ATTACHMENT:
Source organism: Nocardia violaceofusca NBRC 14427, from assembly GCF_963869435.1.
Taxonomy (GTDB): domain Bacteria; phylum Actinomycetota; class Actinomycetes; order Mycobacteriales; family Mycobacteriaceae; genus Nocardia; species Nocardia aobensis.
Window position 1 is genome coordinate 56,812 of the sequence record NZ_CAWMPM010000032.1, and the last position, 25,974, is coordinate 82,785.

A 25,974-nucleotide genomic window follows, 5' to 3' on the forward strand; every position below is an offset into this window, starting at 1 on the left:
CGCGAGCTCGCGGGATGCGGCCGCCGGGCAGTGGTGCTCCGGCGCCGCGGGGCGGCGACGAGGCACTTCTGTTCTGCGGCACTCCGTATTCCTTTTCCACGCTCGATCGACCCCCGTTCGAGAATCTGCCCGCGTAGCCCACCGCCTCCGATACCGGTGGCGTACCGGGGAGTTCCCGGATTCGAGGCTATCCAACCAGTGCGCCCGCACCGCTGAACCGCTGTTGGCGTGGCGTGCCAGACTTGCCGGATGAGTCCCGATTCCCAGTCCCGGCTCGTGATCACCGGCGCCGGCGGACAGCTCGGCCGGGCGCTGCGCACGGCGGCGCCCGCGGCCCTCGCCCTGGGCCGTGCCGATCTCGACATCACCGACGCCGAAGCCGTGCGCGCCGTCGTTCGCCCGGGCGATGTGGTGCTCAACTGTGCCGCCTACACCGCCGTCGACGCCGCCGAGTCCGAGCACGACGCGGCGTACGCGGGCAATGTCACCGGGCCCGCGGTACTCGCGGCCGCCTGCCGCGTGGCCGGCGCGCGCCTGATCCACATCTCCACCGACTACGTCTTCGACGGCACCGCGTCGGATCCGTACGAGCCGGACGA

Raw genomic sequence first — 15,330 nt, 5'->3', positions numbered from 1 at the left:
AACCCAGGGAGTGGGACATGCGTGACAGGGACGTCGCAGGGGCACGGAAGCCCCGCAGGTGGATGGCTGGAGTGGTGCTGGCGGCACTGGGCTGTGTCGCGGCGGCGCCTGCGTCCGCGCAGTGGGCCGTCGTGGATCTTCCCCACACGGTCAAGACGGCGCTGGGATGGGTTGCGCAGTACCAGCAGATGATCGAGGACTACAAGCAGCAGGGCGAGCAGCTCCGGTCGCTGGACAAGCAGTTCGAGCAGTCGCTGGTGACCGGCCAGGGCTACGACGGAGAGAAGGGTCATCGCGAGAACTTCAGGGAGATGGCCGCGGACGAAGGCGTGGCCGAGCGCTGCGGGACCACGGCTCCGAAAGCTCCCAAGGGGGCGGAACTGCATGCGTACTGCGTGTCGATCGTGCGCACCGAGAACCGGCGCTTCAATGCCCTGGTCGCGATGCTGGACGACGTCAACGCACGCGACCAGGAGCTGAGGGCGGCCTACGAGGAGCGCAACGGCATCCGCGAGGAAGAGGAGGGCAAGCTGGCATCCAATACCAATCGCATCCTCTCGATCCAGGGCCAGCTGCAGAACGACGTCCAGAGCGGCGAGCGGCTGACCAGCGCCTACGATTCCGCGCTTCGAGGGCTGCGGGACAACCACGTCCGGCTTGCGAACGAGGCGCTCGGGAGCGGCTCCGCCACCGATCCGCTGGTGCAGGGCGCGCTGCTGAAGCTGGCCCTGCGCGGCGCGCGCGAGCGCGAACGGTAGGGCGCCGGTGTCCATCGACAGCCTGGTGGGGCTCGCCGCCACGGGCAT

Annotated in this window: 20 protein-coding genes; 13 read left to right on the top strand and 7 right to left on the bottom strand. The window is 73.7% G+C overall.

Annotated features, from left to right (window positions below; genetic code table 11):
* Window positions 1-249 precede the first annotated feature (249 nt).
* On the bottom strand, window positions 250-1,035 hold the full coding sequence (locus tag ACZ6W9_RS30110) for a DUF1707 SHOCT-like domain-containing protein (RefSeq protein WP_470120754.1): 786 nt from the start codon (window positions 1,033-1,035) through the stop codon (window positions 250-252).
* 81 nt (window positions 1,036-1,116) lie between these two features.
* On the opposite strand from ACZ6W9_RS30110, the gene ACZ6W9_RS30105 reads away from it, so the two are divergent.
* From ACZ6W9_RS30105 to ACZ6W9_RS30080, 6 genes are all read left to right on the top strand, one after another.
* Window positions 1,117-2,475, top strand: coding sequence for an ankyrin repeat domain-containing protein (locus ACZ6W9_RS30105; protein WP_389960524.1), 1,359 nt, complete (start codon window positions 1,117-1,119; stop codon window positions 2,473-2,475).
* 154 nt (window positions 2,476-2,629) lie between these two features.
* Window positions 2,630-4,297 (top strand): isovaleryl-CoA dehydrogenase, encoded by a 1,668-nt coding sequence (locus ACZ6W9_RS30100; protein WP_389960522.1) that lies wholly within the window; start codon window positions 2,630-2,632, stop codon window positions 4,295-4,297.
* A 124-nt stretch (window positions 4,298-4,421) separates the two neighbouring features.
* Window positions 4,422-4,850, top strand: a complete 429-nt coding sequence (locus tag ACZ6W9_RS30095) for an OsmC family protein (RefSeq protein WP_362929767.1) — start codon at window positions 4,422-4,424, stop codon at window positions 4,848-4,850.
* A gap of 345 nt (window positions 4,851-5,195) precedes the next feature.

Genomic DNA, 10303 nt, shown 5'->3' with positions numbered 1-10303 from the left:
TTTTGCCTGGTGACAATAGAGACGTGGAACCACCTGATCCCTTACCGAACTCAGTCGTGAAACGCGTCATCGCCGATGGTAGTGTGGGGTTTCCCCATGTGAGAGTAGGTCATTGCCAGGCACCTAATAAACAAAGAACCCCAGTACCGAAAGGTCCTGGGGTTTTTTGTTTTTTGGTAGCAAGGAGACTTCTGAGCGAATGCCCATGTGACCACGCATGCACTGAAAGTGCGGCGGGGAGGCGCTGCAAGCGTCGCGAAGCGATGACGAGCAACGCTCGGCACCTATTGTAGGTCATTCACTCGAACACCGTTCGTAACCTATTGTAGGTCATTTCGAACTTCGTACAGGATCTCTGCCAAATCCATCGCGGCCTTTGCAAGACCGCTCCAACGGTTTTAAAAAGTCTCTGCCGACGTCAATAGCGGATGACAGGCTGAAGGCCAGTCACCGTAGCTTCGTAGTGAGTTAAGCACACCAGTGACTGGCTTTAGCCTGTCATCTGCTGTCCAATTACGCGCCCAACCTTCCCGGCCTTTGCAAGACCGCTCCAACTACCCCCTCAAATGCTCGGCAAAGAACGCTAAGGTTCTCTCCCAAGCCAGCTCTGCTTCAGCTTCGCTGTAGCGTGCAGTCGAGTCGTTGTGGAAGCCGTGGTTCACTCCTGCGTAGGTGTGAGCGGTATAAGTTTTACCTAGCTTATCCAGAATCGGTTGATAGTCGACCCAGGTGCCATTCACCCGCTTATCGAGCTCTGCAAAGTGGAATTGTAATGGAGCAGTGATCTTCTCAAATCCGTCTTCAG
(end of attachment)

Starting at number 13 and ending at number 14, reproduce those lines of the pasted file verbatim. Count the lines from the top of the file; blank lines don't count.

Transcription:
* On the opposite strand from ACZ6W9_RS30110, the gene ACZ6W9_RS30105 reads away from it, so the two are divergent.
* From ACZ6W9_RS30105 to ACZ6W9_RS30080, 6 genes are all read left to right on the top strand, one after another.